The work-order controller 20 then associates the work-order updates and their respective communication units 16 (step 81. This updating is preferably executed by the distribution module 64 with the help of the association module 66. Then the work-order controller 20 adapts the update information to the user interface of each communication unit 16 (step 82). This updating is preferably executed by the distribution module 64 with the help of the user interface configuration module 67. Then the work-order controller 20 sends the update to each communication unit 16 (step 83). This updating is preferably executed by the distribution module 64 with the help of the wireless communication module 65.

The adaptation of the update information to the communication unit 16 depends on the output devices that are available on the specific communication unit 16 and the assignment of indications to each such output device. Thus, a certain lighting fixture may have a special meaning, such as a special alarm, a request for immediate human attention to an unspecified situation. Different colors may have predefined meanings. The speaker of the communication unit 16 may provide various sounds including pre-recorded phrases. While steps 79 and 80 determine the content of the update information to be sent to the communication unit 16, steps 81 and 82 determine the audible and visual format of each part of the content of the update information to be sent to the communication unit 16. The audible and visual formats depend on the type of the data and indication and the type of the communication unit 16 and its output devices.

Further examples of preferred indications provided by the output devices of the communication unit 16 are:

Manufacturing planned time is over. A yellow light starts to blink Typically the user responds by pressing an acknowledgement key, the acknowledgement information is then sent to the work-order controller 20, which preferably sends the information to the manufacturing management system 58, and the blinking stops.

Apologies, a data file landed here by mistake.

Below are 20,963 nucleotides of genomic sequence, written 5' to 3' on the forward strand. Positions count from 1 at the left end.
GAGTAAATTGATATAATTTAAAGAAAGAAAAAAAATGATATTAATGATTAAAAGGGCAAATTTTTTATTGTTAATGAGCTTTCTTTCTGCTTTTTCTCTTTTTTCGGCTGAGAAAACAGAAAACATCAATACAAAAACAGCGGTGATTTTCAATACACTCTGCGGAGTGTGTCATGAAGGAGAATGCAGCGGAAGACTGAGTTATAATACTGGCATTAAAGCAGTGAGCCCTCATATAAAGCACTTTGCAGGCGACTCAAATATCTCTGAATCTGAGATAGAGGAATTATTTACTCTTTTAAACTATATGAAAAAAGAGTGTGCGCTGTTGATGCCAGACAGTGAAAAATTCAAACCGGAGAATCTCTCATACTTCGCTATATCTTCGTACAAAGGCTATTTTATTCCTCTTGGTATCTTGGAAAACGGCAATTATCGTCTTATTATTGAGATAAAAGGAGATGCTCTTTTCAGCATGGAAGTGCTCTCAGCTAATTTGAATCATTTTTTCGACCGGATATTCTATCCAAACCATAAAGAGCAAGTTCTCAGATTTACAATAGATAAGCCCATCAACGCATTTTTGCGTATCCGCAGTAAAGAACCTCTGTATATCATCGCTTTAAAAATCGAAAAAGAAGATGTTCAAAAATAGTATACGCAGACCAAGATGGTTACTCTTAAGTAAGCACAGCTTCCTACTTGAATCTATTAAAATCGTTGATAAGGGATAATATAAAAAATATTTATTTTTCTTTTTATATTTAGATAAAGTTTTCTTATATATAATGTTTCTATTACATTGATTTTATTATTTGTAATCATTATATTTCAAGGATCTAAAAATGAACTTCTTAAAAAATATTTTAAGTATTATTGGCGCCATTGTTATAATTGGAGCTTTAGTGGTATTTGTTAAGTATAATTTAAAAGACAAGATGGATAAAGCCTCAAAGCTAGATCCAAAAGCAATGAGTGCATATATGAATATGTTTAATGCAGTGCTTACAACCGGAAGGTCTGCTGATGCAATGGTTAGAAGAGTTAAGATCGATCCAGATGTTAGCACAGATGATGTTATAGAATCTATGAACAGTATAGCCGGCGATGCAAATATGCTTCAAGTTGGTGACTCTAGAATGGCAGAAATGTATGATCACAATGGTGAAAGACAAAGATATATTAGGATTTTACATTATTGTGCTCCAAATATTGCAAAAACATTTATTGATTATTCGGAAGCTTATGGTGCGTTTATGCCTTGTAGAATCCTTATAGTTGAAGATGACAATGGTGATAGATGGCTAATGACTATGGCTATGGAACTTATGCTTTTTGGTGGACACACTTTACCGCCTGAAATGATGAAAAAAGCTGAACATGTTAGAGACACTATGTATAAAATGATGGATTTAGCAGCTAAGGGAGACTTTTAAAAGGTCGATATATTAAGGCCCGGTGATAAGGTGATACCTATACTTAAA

Engineering change order (ECO) has been received. A user, preferably a planner, enters new information to the manufacturing management system 58. The work-order controller 20 picks up the ECO and sends the relevant information update to the appropriate communication unit 16. Consequently, a red light is turned on at the communication unit 16 to indicate that the manufacturing of the associated work-order should be stopped. The planner goes to the shop floor to fix the problem using location information received from the communication unit 16 and the work-order controller 20.

When a part of the manufactured entity is manufactured by a contractor remotely from the main manufacturing facility, a communication unit 16 is placed within sight of the manufacturing supervisor's station to provide information about the outsourced work-order.

Preferably, when a work-order is finished, the communication unit is reset and returned to the designer station to be configured for another work-order.

The work-order information management system preferably enables the manufacturer to optimize his delivery time, typically as follows:

Providing order priority changes to shop floor workers in real time;

Automatic and real-time bi-directional information transfer between the shop floor and the manufacturing management system 58; and

Performing complicated manufacturing management methods using the work-order controller 20 as an interface to reconfigure the communication units 16.

It is appreciated that there may be several different models of communication units in use, and even for the same communication unit there may be different uses for the same Input/Output devices. The user interface may change from one manufacturing entity to the other and it can also change in accordance with the stage of the manufacturing process (e.g. according to the current manufacturing station). For example, an alarm can be implemented as an audible sound, or by turning on a lighting fixture, or by displaying an icon on the display, or by highlighting a text. The choice of the type of alarm may depend on the type of the information and on the ambient situation as is now common with cellular telephones. Hence, depending on the noise level it is possible to use audible alarms of different types or to disable audible alarms if so required. It is also possible to use lighting effects to draw attention or to use vibration.